The Supreme Court has stated: "This provision is one of substantive right, setting a limit to the existence of the obligation which the Act creates." Engel v. Davenport, 1926, 271 U.S. 33, 38, 46 S. Ct. 410, 412, 70 L. Ed. 813. See Purvis v. Luckenbach S.S. Co., D.C.S.D.N.Y. 1949, 93 F. Supp. 271; O'Neill v. Cunard White Star Limited, D.C.S.D.N.Y.1946, 69 F. Supp. 943; Batkiewicz v. Seas Shipping Co., D.C.S.D.N.Y.1944, 54 F. Supp. 789. Note references to the Jones Act time limitations in Oroz v. American President Lines, Limited, 2 Cir., 1958, 259 F.2d 636, 637 and Mahnich v. Southern S.S. Co., 3 Cir., 1943, 135 F.2d 602, 603, reversed, 1943, 321 U.S. 96, 64 S. Ct. 455, 88 L. Ed. 561.

Reliance by the plaintiff on the case of Terhune v. Prudential Steamship Company, D.C.S.D.N.Y.1959, 174 F. Supp. 935, is misplaced. That action was one for personal injuries and was brought pursuant to both the Jones Act and the general maritime law. The instant case is an action for wrongful death which must be brought under the Jones Act. Since over three years expired between the day the cause of action accrued and the commencement of the action against this defendant, the motion of the defendant to dismiss must be granted unless one of the other contentions by the plaintiff is sustained.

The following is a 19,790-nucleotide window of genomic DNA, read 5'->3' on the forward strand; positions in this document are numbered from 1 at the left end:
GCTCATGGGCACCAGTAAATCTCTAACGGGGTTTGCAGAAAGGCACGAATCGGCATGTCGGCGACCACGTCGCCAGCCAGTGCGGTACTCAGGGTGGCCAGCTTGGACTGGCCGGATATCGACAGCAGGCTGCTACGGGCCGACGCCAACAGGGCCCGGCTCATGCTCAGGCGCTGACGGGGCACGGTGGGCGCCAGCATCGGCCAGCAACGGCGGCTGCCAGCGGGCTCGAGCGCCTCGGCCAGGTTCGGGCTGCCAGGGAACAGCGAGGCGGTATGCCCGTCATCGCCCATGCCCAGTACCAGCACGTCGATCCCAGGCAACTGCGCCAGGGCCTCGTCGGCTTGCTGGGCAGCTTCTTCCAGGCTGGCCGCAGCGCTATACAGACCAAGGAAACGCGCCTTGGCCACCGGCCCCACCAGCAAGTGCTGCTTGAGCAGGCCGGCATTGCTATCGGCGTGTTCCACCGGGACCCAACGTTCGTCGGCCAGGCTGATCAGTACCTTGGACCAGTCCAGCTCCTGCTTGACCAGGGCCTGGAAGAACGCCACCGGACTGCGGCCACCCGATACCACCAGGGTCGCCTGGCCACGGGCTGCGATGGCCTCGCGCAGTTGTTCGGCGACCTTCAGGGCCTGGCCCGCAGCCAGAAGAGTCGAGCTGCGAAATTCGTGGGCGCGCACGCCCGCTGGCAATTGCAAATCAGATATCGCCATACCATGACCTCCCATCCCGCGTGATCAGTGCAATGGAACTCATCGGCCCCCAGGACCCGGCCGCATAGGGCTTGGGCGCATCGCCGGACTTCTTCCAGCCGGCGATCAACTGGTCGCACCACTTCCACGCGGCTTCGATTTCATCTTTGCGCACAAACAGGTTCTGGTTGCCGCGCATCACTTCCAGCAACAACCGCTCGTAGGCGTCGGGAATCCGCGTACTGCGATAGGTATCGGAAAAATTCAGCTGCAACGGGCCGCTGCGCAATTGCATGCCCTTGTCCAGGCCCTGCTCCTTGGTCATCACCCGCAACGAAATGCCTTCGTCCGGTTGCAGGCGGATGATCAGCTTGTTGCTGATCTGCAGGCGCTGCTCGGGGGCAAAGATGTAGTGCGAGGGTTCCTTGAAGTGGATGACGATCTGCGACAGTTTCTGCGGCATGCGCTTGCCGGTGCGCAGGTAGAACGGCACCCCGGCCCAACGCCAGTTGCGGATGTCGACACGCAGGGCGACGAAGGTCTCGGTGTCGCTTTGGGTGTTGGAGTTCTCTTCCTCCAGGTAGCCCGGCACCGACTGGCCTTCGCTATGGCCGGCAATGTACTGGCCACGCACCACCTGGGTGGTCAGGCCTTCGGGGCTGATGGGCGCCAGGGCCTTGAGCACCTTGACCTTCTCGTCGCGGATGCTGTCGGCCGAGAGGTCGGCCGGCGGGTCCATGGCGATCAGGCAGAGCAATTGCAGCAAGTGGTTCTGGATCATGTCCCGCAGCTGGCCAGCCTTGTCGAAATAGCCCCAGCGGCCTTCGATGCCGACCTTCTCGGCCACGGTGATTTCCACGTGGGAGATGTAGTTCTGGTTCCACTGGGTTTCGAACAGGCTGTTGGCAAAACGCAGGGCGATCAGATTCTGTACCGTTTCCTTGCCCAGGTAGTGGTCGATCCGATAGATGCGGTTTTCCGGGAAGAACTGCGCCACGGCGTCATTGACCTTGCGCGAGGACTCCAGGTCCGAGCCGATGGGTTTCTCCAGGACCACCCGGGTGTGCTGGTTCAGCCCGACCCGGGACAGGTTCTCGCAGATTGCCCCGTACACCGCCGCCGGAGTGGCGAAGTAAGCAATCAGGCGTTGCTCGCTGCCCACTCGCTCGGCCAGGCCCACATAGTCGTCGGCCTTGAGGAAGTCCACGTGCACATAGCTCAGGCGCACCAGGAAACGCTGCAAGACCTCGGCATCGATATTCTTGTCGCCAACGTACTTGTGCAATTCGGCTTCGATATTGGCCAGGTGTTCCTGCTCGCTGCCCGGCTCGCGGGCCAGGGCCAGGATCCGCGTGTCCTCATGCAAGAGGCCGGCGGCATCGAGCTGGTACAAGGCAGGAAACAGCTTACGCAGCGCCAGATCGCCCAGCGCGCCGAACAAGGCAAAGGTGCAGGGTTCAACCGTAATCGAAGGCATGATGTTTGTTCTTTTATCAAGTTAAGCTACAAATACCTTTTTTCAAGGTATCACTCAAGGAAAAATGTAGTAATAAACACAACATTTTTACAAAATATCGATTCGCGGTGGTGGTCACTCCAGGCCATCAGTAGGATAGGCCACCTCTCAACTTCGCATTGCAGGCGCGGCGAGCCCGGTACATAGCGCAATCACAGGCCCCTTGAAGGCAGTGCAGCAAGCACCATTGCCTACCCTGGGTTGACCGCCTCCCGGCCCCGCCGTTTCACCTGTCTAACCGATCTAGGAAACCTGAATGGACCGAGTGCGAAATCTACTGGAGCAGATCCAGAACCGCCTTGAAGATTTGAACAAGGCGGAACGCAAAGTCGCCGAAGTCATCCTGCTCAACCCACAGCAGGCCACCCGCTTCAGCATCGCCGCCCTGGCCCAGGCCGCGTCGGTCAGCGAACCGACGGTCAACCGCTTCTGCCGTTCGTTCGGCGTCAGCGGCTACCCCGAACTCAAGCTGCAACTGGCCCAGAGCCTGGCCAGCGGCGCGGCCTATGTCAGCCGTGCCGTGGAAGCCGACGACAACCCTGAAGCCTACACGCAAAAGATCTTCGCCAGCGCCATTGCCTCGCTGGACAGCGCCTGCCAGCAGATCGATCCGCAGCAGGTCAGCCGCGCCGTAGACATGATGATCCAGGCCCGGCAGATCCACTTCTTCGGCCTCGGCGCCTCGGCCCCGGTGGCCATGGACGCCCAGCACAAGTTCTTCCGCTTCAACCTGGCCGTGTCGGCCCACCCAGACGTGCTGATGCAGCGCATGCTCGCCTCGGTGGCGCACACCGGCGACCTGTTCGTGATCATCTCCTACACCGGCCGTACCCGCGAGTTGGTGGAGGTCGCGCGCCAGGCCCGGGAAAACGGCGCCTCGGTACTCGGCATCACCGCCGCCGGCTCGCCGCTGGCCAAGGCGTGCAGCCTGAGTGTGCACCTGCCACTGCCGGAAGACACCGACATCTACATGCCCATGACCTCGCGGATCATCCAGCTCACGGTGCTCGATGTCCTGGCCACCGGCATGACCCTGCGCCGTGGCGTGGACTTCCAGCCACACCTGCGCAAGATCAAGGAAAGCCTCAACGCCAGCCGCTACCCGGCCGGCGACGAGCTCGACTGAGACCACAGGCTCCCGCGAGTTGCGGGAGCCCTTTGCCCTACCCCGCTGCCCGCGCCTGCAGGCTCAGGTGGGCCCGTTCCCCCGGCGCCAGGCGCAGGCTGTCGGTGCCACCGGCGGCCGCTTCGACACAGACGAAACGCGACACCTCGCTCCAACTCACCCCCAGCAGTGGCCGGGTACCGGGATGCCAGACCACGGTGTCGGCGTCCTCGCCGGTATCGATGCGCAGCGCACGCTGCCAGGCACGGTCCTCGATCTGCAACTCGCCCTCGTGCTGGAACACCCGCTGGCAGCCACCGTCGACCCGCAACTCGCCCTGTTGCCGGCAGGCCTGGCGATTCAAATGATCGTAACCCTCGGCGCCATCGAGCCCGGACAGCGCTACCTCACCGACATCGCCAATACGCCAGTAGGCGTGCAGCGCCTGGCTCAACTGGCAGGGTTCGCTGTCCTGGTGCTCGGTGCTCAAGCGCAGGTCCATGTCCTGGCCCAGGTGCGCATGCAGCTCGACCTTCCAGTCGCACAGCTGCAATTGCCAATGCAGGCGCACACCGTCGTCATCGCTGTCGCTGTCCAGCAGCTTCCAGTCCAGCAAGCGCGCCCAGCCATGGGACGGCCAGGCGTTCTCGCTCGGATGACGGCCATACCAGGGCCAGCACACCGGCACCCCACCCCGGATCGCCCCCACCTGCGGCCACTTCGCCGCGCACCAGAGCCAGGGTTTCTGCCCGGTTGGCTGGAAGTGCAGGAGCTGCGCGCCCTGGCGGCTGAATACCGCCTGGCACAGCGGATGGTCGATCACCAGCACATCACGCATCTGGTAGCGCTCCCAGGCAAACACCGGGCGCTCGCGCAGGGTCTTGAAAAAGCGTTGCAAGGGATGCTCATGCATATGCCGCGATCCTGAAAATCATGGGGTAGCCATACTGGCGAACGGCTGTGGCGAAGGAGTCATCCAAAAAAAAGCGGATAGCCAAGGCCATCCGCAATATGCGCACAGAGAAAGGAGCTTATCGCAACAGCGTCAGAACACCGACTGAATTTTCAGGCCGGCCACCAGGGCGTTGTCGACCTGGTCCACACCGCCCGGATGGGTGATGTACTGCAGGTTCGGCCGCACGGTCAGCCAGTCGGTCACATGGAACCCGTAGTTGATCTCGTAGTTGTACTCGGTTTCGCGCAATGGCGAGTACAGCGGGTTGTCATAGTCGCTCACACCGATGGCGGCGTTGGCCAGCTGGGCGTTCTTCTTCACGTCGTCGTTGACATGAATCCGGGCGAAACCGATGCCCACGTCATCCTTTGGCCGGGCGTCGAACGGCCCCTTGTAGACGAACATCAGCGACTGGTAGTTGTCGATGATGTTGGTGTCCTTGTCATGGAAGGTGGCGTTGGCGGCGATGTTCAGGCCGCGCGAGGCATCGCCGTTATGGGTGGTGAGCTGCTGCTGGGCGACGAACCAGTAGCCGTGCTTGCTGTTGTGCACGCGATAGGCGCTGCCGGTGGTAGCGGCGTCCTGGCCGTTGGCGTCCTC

Plaintiff's contention that the decision of Judge Bryan on the notice of cross-motion to dismiss has determined this issue is without foundation: (1) The notice of motion did not raise the statute of limitations; (2) None of the briefs mentioned it; (3) The decision does not mention it; (4) The order dated August 3, 1959 does not refer to it.

The plaintiff may contend that the granting of its motion to amend by endorsement on June 17, 1959 passed upon this question of the statute of limitations because the defendant in its brief raised this as an objection to the amendment.

While Judge Bryan may very well have denied the motion on the ground that the amendment was clearly futile, there is nothing to indicate that he considered the question. Normally, the statute of limitations is a defense to be subsequently raised and determined after the amended pleading is served.

There is no doubt that the defense of the statute of limitations may be raised upon a motion for summary judgment. See Berry v. Chrysler Corp., 6 Cir., 1945, 150 F.2d 1002, 1003; Brictson v. Woodrough, 8 Cir., 1947, 164 F.2d 107, 110, certiorari denied 334 U.S. 849, 68 S. Ct. 1500, 92 L. Ed. 1772.